As a general rule, employers in Missouri must take steps to prevent workplace harassment and bullying. However, it’s possible that you will find yourself the victim of a workplace bully despite your company’s best efforts. Therefore, it is important to understand how to respond to unwanted interactions with colleagues and what you might be able to do to hold them responsible for their actions.
Is the harassment intentional?
There is a chance that a person who is engaging in unprofessional behavior is not doing so on purpose. Furthermore, there is a chance that a person has simply taken a joke too far or that a particular action was simply offensive at the moment as opposed to offensive in general. For example, someone may have told a joke while you were in a bad mood that hit a little harder than it would have at another moment in time. In such a scenario, it may be best to explain to your colleague why the action was offensive and to refrain from taking that same action again in the future.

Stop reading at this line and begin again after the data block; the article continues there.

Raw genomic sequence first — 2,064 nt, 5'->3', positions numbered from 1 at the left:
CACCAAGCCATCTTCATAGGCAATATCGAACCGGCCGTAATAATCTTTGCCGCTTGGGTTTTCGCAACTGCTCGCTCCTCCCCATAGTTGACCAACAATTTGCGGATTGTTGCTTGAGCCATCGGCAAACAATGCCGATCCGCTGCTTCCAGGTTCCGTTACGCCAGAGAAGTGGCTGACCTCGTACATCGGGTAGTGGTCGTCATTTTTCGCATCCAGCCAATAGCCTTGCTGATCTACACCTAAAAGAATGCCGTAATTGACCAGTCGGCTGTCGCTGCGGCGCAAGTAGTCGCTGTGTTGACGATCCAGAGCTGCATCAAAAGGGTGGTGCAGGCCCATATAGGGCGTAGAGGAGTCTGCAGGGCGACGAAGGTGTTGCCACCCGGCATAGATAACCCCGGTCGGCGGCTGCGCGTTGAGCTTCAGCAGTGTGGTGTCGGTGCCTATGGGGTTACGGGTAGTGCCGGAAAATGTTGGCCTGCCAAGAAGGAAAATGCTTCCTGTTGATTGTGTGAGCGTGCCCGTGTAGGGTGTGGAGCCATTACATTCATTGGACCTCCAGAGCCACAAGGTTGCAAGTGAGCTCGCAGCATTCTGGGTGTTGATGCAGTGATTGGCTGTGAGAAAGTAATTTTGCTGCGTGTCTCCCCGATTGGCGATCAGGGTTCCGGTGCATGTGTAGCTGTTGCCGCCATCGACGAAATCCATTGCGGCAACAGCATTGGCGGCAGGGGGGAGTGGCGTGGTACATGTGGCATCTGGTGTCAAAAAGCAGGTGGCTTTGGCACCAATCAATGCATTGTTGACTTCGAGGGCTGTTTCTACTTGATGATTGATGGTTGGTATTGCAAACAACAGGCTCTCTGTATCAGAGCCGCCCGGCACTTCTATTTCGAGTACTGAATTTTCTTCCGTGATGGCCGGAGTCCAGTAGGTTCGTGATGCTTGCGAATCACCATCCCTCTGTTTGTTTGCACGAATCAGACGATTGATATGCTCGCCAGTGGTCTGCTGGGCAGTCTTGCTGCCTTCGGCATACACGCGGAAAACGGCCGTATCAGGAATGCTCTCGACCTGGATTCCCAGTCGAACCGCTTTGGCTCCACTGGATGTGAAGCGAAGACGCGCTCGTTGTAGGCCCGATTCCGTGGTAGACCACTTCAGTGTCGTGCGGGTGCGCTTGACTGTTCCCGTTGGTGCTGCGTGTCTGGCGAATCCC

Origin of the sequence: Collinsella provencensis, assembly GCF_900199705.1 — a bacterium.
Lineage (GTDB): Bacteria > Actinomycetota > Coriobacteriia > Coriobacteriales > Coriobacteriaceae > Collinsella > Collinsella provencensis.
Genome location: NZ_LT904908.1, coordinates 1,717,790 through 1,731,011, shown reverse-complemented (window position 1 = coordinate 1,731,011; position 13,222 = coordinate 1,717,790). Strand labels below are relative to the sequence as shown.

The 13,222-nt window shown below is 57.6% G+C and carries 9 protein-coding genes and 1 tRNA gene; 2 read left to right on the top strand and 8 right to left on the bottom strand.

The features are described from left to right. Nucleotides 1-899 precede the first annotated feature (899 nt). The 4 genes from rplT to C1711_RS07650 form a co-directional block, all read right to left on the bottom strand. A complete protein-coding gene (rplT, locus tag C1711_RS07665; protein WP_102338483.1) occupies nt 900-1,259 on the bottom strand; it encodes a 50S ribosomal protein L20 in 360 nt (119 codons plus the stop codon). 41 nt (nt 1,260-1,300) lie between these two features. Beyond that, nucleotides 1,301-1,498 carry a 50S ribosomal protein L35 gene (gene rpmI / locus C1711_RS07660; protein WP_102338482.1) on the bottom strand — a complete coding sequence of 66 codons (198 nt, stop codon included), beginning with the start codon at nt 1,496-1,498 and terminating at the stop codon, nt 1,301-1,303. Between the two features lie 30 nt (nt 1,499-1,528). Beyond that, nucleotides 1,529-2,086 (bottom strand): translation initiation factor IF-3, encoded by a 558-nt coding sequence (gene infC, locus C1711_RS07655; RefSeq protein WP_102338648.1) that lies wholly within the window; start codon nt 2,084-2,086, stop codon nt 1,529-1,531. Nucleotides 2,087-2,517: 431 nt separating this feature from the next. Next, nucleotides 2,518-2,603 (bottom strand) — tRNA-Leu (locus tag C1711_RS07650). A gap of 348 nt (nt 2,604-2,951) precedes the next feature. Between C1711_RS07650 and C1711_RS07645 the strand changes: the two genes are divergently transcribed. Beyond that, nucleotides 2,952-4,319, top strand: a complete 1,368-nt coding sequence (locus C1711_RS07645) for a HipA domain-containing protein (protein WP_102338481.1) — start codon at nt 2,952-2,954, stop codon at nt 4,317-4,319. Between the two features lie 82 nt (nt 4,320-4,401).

What happens if a simple conversation isn’t enough?
If a simple conversation doesn’t get the unwanted behavior to stop, you should tell someone within the company about your experiences. While this can be your immediate supervisor, it can also be anyone who you trust to take your allegation seriously.
Make sure to document everything
It’s usually easier to prove that workplace harassment is taking place when you have strong evidence to back your claims. Evidence may include copies of emails, text messages or social media posts that contain offensive material. You may also want to enlist witnesses who can issue statements verifying your version of events.
Victims of sexual harassment may be entitled to compensation or other forms of relief. In the event that a person is terminated after making a harassment claim, he or she may be allowed to return to work with full pay and benefits.